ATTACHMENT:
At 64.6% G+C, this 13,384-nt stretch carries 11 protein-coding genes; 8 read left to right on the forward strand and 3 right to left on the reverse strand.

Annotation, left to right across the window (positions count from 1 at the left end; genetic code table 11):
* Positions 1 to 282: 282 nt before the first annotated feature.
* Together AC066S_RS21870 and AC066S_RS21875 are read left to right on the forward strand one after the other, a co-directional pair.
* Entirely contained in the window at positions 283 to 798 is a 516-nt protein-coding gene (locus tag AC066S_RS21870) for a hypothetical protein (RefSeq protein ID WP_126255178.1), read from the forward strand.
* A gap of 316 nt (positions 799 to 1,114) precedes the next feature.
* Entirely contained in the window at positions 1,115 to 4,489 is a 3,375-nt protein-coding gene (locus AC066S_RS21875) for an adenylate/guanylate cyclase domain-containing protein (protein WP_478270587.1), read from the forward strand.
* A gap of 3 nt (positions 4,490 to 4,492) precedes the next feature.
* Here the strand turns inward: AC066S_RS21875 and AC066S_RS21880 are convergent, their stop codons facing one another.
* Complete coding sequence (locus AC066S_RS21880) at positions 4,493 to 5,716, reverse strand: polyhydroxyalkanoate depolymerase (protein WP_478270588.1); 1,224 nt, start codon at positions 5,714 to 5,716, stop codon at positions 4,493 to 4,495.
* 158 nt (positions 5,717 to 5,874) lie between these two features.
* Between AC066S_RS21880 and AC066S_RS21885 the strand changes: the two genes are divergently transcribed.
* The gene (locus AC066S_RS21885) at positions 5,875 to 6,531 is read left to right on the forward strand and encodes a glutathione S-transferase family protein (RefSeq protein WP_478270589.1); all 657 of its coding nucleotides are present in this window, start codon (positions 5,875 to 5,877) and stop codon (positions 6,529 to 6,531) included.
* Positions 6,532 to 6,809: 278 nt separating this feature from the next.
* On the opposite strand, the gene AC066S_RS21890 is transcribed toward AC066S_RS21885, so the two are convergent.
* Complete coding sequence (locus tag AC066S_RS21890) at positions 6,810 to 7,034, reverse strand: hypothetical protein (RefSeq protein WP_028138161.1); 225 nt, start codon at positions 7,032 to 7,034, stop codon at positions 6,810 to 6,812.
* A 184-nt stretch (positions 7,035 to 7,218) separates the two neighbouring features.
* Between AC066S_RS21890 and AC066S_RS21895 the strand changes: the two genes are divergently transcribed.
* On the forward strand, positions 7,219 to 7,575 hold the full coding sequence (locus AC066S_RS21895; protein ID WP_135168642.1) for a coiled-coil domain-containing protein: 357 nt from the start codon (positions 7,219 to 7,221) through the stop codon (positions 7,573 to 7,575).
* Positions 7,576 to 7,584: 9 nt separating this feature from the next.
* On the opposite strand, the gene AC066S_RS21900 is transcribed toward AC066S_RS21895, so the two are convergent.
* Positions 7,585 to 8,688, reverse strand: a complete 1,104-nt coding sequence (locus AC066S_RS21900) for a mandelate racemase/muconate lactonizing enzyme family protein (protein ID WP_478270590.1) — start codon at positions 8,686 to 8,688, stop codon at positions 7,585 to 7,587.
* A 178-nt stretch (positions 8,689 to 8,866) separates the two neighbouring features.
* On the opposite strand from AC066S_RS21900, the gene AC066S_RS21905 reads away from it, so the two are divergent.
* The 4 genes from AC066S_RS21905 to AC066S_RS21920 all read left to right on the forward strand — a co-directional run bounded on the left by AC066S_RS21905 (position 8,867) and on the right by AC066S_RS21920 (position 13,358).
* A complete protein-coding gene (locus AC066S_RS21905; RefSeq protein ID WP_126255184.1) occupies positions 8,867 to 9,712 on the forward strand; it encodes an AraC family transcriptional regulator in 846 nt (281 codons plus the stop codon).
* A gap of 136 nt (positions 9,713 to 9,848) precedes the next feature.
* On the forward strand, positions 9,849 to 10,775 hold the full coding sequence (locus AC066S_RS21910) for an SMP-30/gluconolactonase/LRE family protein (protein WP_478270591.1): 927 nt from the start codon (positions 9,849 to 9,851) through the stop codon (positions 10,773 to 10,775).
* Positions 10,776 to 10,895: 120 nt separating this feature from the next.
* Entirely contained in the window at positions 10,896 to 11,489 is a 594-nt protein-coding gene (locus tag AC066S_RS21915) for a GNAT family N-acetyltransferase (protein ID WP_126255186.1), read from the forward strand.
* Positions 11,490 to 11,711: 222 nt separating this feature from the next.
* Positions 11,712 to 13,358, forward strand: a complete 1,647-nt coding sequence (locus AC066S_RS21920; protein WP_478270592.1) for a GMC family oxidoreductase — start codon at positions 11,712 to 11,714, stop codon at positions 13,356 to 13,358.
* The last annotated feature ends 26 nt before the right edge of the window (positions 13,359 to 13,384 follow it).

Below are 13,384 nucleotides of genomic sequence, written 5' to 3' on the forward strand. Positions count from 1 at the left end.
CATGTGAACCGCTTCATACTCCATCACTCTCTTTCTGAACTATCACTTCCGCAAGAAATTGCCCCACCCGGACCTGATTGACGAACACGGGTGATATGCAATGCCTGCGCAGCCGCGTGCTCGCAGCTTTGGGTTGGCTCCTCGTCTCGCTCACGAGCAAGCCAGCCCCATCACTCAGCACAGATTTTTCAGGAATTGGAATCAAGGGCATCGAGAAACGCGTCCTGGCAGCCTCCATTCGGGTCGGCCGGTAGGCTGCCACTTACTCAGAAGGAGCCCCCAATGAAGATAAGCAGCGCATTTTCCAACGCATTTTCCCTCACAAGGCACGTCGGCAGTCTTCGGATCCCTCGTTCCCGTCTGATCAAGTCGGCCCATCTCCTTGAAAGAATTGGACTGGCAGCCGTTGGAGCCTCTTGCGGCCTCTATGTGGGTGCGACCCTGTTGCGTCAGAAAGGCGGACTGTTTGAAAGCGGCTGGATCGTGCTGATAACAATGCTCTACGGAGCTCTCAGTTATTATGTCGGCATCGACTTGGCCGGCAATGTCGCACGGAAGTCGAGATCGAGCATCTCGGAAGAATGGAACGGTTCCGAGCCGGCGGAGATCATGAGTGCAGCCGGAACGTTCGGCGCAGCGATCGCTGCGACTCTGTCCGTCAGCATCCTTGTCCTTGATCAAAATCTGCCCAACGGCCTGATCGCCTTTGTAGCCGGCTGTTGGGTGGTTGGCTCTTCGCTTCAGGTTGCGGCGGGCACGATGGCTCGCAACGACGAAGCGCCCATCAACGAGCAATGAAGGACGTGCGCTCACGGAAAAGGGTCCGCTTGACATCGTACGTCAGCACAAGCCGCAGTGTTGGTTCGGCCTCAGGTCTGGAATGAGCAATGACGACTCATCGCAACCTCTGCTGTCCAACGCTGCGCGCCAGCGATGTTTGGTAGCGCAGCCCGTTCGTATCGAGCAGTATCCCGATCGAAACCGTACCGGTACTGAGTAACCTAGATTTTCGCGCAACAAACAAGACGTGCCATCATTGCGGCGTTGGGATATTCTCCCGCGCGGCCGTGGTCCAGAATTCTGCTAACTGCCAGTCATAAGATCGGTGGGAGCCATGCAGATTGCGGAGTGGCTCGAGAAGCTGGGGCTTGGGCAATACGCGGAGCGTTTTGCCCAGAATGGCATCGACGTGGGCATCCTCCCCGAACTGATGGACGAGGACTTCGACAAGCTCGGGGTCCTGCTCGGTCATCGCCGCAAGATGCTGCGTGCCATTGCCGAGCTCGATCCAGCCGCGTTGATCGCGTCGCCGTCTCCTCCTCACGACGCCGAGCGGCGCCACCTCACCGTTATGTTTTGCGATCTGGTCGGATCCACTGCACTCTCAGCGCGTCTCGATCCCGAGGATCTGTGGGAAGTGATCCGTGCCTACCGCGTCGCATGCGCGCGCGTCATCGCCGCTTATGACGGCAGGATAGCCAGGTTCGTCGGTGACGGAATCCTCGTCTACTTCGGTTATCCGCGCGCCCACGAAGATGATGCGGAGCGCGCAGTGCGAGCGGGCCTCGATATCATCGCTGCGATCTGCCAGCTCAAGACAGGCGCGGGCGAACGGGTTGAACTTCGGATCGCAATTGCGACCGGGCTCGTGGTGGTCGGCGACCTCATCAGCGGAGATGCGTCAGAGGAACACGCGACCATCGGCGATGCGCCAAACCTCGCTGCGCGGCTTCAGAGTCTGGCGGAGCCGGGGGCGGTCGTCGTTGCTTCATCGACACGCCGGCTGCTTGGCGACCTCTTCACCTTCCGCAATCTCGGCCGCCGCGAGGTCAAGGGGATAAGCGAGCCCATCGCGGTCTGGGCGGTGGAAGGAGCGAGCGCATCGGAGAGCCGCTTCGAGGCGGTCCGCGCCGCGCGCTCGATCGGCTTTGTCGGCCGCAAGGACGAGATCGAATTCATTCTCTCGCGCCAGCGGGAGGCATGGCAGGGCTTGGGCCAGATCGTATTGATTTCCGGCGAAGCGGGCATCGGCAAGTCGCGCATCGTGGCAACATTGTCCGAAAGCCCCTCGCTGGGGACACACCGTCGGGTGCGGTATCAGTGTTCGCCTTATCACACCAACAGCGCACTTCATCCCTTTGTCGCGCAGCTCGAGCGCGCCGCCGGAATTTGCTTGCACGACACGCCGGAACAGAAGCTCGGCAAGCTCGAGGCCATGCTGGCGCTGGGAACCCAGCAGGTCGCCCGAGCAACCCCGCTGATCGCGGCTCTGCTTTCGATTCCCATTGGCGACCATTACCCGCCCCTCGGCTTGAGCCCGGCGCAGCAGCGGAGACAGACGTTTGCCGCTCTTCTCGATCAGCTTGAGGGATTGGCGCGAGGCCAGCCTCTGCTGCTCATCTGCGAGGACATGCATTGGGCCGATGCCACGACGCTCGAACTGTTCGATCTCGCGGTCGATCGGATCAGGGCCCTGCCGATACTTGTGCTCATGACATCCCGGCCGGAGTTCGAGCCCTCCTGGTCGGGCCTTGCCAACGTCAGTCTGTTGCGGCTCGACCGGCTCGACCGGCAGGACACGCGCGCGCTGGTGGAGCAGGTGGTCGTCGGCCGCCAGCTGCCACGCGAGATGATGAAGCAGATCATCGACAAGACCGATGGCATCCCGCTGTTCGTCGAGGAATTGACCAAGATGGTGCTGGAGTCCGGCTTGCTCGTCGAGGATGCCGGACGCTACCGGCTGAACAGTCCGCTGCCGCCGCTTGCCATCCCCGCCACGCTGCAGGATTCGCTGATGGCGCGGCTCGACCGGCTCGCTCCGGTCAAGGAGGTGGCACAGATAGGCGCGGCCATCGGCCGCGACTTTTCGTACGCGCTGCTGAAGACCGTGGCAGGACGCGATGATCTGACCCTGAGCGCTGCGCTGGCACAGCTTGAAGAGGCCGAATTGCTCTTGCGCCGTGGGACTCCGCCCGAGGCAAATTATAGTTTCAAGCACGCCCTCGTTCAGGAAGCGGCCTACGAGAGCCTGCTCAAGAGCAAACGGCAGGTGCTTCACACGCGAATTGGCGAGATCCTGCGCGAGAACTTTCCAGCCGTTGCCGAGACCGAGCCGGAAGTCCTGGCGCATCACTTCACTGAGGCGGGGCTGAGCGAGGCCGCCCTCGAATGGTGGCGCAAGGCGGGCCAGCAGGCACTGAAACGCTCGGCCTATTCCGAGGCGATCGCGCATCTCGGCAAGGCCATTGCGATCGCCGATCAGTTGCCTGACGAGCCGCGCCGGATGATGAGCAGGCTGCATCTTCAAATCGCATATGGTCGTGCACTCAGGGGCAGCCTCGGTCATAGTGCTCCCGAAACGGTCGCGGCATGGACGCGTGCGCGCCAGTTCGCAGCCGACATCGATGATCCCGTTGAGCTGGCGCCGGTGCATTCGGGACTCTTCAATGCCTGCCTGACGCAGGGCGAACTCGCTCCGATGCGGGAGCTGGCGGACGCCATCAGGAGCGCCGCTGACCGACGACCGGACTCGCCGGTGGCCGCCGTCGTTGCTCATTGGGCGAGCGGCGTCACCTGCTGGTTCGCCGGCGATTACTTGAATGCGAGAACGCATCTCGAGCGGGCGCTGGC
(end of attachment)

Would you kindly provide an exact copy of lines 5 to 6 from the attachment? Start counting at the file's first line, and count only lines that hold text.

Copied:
* Entirely contained in the window at positions 283 to 798 is a 516-nt protein-coding gene (locus tag AC066S_RS21870) for a hypothetical protein (RefSeq protein ID WP_126255178.1), read from the forward strand.
* A gap of 316 nt (positions 799 to 1,114) precedes the next feature.